AU to establish new independent body to handle abuse and harassment

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Within a month, Aarhus University will establish a new independent body to handle abuse and harassment complaints from students.

2018.03.02 | Marie Groth Andersen

Pro-rector Berit Eika. Photo: Anders Trærup

Sexual harassment at AU    

In connection with the three latest study environment surveys, AU investigated how many students have experienced sexual harassment.

0.7 per cent of students responded in the affirmative in the most recent survey from 2017, corresponding to about 100 students.


On Monday 26 February, Omnibus published a story about a former AU student who was sexually harassed by a teacher. After the incident, she had trouble figuring out who she should contact to report the incident and where she could get help in dealing with it.

A few weeks ago, 48 anonymous students sent an open letter to the rectors of the Danish universities accusing their universities of failing to take sexual harassment cases seriously. 

READ MORE: Where do I go for help?

In response to recent debate on how universities handle abuse and sexual harassment cases, Aarhus University has decided to review its guidelines and procedures for handling these cases, says Pro-rector Berit Eika.

“We discussed the issue with the student associations, and we have appointed a fast-track committee to review the existing rules and procedures and submit a report to the senior management team within a months’ time,” says Eika.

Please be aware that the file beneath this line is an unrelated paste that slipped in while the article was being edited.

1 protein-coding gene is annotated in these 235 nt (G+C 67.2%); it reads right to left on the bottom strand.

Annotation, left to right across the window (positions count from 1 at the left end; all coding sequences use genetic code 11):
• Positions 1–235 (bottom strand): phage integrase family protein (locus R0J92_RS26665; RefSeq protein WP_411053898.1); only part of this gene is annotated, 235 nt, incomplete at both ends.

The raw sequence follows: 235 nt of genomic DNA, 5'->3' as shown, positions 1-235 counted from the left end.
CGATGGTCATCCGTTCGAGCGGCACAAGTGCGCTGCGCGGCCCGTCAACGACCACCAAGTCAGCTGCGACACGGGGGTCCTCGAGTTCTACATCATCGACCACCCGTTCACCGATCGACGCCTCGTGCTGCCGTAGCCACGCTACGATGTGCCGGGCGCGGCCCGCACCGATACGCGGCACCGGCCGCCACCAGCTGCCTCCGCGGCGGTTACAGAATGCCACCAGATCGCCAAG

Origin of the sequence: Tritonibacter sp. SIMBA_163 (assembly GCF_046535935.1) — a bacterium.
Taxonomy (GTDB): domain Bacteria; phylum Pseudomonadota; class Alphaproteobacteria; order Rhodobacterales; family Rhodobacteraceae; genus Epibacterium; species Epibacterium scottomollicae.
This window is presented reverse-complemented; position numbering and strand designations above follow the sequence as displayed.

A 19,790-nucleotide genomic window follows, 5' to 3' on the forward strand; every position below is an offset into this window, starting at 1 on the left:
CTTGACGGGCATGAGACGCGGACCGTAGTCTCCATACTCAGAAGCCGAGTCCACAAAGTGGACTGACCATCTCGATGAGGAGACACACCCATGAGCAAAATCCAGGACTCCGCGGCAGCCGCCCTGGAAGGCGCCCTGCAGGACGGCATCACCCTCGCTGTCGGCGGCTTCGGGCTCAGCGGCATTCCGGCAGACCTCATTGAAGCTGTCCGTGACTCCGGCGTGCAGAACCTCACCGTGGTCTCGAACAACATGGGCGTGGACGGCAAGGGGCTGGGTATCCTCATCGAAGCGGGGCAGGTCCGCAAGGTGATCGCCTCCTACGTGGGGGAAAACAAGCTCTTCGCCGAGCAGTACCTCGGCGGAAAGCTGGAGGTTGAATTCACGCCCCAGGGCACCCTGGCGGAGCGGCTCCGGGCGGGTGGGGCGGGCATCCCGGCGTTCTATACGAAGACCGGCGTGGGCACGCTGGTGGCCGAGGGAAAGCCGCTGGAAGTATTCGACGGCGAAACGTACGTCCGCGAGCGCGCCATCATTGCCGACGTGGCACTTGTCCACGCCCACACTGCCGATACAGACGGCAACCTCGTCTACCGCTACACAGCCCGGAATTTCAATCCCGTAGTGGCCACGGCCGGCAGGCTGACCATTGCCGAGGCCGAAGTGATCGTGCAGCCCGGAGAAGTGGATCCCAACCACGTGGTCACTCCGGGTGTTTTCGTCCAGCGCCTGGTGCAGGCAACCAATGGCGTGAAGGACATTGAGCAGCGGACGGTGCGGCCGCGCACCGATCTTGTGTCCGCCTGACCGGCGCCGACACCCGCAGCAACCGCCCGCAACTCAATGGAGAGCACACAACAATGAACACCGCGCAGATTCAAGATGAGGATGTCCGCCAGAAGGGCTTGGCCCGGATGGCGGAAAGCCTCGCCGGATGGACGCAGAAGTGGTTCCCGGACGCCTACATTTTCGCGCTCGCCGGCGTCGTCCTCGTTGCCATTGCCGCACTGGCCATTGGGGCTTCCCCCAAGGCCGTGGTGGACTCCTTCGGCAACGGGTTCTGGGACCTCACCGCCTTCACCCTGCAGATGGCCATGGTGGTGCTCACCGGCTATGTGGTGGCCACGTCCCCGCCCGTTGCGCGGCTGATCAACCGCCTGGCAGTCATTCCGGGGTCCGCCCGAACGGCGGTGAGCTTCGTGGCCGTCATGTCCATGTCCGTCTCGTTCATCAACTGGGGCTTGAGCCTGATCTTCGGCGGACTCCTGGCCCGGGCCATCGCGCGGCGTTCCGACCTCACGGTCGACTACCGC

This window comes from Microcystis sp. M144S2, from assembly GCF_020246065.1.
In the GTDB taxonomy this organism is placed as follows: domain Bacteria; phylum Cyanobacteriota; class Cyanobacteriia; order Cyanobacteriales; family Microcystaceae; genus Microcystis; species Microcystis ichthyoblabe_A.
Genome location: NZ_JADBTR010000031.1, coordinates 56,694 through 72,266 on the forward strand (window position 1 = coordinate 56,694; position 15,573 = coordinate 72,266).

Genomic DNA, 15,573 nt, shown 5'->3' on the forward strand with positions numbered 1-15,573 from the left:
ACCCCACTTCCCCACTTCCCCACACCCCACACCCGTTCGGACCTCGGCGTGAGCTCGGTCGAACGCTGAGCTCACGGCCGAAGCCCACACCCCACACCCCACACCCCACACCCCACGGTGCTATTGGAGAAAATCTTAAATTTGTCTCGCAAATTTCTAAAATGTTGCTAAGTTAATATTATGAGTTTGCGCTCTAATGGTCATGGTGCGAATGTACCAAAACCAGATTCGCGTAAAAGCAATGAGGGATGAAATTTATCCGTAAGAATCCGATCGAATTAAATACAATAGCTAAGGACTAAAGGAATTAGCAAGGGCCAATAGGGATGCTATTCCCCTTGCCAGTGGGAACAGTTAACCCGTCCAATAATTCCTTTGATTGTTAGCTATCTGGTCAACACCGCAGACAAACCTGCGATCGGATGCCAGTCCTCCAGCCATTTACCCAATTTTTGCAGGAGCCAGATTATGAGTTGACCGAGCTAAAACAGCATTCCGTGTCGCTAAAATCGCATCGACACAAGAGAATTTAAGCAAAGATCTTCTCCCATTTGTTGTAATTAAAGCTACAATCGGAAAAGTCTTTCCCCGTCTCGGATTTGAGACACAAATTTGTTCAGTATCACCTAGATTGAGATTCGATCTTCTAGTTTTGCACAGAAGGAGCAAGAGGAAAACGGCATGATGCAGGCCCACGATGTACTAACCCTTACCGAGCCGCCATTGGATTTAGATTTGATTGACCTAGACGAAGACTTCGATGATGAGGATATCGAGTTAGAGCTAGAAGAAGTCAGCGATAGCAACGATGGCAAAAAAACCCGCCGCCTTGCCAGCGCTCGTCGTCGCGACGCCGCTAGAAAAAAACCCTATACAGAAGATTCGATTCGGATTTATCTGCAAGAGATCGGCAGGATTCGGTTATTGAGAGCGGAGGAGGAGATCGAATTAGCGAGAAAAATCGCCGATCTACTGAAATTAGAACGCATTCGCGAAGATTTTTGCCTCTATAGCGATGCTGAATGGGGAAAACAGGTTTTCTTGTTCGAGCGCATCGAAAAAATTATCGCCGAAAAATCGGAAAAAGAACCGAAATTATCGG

An independent body

The members of the committee are from AU’s Educational Law team, the four faculties and the Student Council.

Eika is already in a position to announce that the university is working to establish an independent body students can contact if they experience sexual harassment or other forms of misconduct or abuse. 

“We have to ensure easy access to a body students can feel secure contacting, and where their anonymity is guaranteed. And it has to be a body which handles these cases professionally and efficiently,” Eika states. She stresses that students must still have the option of contacting the head of their department or another member of academic staff.

However, ensuring independence and anonymity on the one hand while also ensuring that AU can handle these cases effectively on the other hand is not an easy balance, explains the pro-rector.    

Completely unacceptable

Eika emphasises that the university – and thus its employees – have an obligation to encourage students who are victims of criminal offences to report them to the police and assist them in doing so.

“But our responsibility is greater than that. We also have to be able to help students move forward, for example by helping them get psychological counselling or investigating possibilities for exemptions,” says Eika.

“And I would like to stress that abuse is completely unacceptable,” she adds.

The student who came forward about sexual harassment committed by a teacher made the point that if the university claims to have a zero-tolerance policy in relation to abuse, then there have to be real consequences for the perpetrators. Are consequences also something you will be considering?

“Yes, that’s part of the review of the rules which is in progress right now. We’re also examining AU’s disciplinary rules.”

Is a ban on sex between teachers and students also something the management will discuss?

“Yes, we’ll be discussing that. Personally, I think it’s inappropriate to get personal matters mixed up in an academic relationship.”

Eika hopes to announce more concrete details about the new body within a month’s time.    


 

READ MORE: Where do I go for help?

Translated by Lenore Messick


Sexual harassment at AU

In connection with the three latest study environment surveys, AU investigated how many students have experienced sexual harassment.

0.7 per cent of students responded in the affirmative in the most recent survey from 2017, corresponding to about 100 students. 


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